The Social Democratic Party will to try to send delegations to North Korea as early as April, SDP officials said Thursday.
Following the decision, the party visited the General Association of Korean Residents in Japan (Chongryun) and told officials that it hopes to send a suprapartisan delegation led by former Prime Minister Tomiichi Murayama sometime after nationwide elections April 11.
After the Murayama delegation, the SDP, who has maintained a longtime friendly relationship with the (North) Korean Workers’ Party, also plans to send a group of its party members to North Korea, according to the party.
Chongryun officials promised to convey the party’s plan to the North Korean government. “The environment (for visiting North Korea) is beginning to be formed,” Murayama said, referring to the recent agreement between the U.S. and North Korea over U.S. inspections of North Korean nuclear facilities.
Murayama also said that moves to take concerted actions toward North Korea picked up among neighboring countries including Japan, such as last week’s tour by William Perry, U.S. policy coordinator for North Korea, to Japan and other Asian countries, and Prime Minister Keizo Obuchi’s scheduled visit to South Korea later this week. “What is necessary is to put both sides on a negotiation table, and to achieve that goal, we shouldn’t push North Korea too hard,” Murayama said.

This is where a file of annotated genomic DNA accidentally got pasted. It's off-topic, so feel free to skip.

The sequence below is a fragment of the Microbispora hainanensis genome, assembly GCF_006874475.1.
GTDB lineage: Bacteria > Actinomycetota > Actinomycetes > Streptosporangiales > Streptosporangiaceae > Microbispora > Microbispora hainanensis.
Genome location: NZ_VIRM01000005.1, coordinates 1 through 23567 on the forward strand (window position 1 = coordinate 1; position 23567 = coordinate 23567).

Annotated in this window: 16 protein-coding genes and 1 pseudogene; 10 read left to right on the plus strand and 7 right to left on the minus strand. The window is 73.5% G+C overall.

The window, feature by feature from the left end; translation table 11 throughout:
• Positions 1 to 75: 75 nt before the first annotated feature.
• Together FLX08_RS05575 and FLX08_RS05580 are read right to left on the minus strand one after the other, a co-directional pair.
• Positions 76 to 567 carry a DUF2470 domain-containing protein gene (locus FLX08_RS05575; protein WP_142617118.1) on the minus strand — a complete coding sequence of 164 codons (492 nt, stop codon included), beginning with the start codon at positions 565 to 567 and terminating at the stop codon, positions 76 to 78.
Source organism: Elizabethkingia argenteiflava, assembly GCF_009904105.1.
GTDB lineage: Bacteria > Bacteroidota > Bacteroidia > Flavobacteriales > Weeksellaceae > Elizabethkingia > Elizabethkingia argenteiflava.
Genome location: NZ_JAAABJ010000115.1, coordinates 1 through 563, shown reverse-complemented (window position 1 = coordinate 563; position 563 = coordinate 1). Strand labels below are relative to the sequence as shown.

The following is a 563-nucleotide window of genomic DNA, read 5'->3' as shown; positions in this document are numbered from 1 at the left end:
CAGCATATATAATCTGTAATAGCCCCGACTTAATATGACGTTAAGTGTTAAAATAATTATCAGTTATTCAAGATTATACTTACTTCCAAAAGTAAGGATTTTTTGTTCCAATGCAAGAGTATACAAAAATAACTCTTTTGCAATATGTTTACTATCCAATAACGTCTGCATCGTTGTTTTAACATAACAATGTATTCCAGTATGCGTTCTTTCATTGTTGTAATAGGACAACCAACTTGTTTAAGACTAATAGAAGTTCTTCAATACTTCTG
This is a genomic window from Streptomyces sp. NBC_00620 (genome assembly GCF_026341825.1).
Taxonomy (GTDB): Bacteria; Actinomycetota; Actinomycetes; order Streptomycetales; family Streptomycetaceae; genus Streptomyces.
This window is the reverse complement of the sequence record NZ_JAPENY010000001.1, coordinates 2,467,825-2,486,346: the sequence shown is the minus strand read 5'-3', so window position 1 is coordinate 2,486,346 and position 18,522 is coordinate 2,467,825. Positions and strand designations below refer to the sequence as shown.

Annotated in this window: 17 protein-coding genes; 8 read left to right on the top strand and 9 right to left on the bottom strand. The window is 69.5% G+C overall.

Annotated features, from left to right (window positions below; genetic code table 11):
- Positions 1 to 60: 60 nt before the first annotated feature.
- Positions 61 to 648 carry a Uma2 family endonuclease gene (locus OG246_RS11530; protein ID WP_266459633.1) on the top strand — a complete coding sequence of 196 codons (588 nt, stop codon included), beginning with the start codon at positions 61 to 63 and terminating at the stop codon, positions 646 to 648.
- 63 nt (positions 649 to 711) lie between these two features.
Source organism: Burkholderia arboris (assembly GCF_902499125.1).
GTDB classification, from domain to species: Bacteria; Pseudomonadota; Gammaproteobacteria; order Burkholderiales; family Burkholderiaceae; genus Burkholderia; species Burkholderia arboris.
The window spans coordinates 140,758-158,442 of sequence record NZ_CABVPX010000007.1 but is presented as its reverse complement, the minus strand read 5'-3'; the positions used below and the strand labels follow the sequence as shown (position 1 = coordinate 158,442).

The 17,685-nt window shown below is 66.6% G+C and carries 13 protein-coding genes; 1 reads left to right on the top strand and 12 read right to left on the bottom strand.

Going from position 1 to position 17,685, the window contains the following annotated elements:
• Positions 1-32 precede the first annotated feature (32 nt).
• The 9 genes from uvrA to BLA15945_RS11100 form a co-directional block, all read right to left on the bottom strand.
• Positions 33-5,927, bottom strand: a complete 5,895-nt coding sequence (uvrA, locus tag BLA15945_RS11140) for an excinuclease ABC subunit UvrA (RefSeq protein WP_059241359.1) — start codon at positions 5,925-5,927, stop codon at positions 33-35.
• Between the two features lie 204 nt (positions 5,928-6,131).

Commenting on the planned Murayama delegation, Chief Cabinet Secretary Hiromu Nonaka told a news conference that Murayama should make efforts to obtain certain results as long as he makes a visit. “Before going to the country, certain conditions should be fulfilled and it is necessary to make the visit fruitful one if he is going,” Nonaka said.